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File Created: 24-Jul-85 by BC Geological Survey (BCGS)
Last Edit:  28-Feb-88 by Laura L. Coughlan(LLC)

Summary Help Help

NMI 092H5,6 Ni1
Name GIANT MASCOT, GIANT NICKEL, CHOATE Mining Division New Westminster
BCGS Map 092H043
Status Past Producer NTS Map 092H06W
Latitude 49º 29' 01" N UTM 10 (NAD 83)
Longitude 121º 29' 05" W Northing 5482322
Easting 609752
Commodities Nickel, Copper, Chromium, Cobalt Deposit Types M02 : Tholeiitic intrusion-hosted Ni-Cu
Tectonic Belt Coast Crystalline Terrane Plutonic Rocks, Undivided Metamorphic Assembl.
Capsule Geology

The Choate property lies within an ultrabasic complex between the southern tip of the Coast Plutonic Complex and the northern end of a belt of intrusions termed the Chelan batholith. The intrusive rocks within this belt are granites, granodiorites and quartz diorites of Jurassic age and younger. They form the core of an uplifted block of regionally metamorphosed upper Paleozoic rocks which trend north, and are bounded by the Fraser River fault system on the east and west by somewhat less metamorphosed Mesozoic rocks.

The ultramafic complex hosting the Giant Nickel mine (092HSW004) mineralized zones is composed of hypersthene diorite and quartz diorites, norites and ultrabasic rocks, termed the Pacific Nickel Complex, which intrudes schists and earlier intrusive rocks. The older, noritic rocks are found northwest and southwest of the ultramafic complex. Potassium-argon ages from the ultramafic complex range from about 120 to 95 million years. The older ages were obtained from the hornblende pyroxenite phase with late hornblende dikes having the youngest ages.

The ultramafic rocks of the Pacific Nickel Complex form an irregular stock-like mass about 3.0 kilometres across. The northeast half of the stock consists of barren pyroxenites and peridotites which contain little or no hornblende. The southwest half of the stock is a highly variable, hornblende-rich assemblage of peridotites and pyroxenites which are mineralized and contain some seventeen orebodies associated with the Giant Nickel mine. These orebodies are scattered along a line trending about 285 degrees.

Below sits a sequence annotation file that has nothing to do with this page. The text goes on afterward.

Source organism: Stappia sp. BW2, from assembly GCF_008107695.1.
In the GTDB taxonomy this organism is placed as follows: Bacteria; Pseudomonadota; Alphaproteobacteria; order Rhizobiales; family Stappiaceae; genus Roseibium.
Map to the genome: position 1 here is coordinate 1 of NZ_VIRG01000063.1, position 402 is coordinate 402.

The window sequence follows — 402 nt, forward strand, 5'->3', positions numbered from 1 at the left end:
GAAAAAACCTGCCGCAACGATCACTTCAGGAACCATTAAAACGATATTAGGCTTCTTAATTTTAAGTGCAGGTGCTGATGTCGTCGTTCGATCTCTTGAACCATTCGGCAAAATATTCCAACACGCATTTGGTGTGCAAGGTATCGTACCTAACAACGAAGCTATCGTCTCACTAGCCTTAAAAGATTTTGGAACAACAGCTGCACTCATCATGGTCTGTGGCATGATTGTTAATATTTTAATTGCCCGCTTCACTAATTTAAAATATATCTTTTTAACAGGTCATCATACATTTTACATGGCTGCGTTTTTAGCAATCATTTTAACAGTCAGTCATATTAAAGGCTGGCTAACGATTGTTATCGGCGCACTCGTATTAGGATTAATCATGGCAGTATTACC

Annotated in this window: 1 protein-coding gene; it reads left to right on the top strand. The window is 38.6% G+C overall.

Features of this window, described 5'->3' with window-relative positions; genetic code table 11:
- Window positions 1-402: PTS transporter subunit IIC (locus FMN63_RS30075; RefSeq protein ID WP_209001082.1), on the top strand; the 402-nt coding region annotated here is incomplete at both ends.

Mineralization occurs within the ultramafic rocks as pipe-like concentrations of enstatite, olivine and hypersthene containing pyrrhotite, pentlandite, chalcopyrite, magnetite with lesser amounts of chromite and cobalt minerals. In the deposits where the sulphides are relatively massive and comprise about 50 per cent of the rock, there is about four times as much pyrrhotite as pentlandite. Chalcopyrite, magnetite and chromite each make up about 2 to 3 per cent of the rock.

Magnetite and chromite occur as the principal metallic minerals in several places within nickeliferous bodies along Stulkawhits Creek near Choate. In particular, this type of mineralization is said to be located near the surface above the north end of the 512 foot crosscut of the No. 1 tunnel.

Both magnetite and chromite occur as small crystals or as rounded grains scattered throughout the sulphide bodies and the hornblende pyroxenite. Both minerals occasionally occur within the silicate minerals and were the first to crystallize from the magma. The concentration of magnetite and chromite either with the sulphide or in separate bodies at certain loci, can be explained as primary magmatic segregation. Limonite occurs in narrow sinuous veinlets that cut both sulphide and gangue minerals.

In 1936, 18 samples of ore were taken by the Mines Branch from several different sulphide bodies and analysed an average of 18.38 per cent iron, 1.89 per cent nickel, 0.14 per cent cobalt, 0.31 per cent chromium, 10.87 per cent sulphur, 0.7 per cent copper and only a trace of arsenic (Minister of Mines Annual Report 1936, page F64).

In 1987, 63 rock samples were collected and all were anomalous for chromium with assays up to 1.28 per cent (Assessment Report 16553).

Production is included with Pride of Emory (092HSW004).

Bibliography
EM EXPL 2000-25-32; 2002-29-40,65-80
EMPR AR 1924-137; 1928-227; 1929-239; 1930-204; 1934-F17-F19;  1935-F58; 1936-F64; 1937-F37; 1952-208; 1953-158; *1954-160-163;  1957-66; 1958-55; 1959-124-127; 1960-87; 1961-86-88; 1962-91;  1963-89; *1964-137-142; *1965-213-217; 1966-58; 1967-63; 1968-76
EMPR ASS RPT 5385, *16553
EMPR FIELDWORK *2001, pp. 211-236; 2002, pp. 115-128
EMPR GEM 1969-196; 1970-248; 1971-267; 1972-117; 1973-131,132;  *1974-105-113
EMPR PF (Pride of Emory, Giant Nickel Mine, 092HSW004)
EMR MP CORPFILE (B.C. Nickel Mines Ltd.; Pacific Nickel Mines Ltd.;  Western Nickel Mines Ltd.; Giant Mascot Mines Ltd.; Newmont Mining  Corporation of Canada Ltd.; Granby Mining Company Ltd.)
GSC MAP 12-1969; 737A; 1008A
GSC MEM *190, pp. 1-15,Fig.1
GSC P *36, pp. 4-6; 69-47, pp. 63,64; 72, pp. 53-97
GSC SUM RPT *1924A, pp. 100-105; *1933A, pp. 53-97
CANMET IR No.763, 1935, p. 320; No.688, 1936, pp. 43-82
CIM *Vol. 2, 1957, pp. 27-36
ECON GEOL *Vol. 51, 1956, pp. 448-481
W MINER *Vol. 44, 1971, pp. 23-61; Vol. 42, No. 6, June 1969, pp.  40-46; Vol. 33, Nov. 1960, pp. 39-42
Muir, (1972): A Study of the Petrology and Ore Genesis of the Giant  Nickel 4600 Orebody, Hope, British Columbia, Unpublished M.Sc.  Thesis, University of Toronto, Apr. 1972

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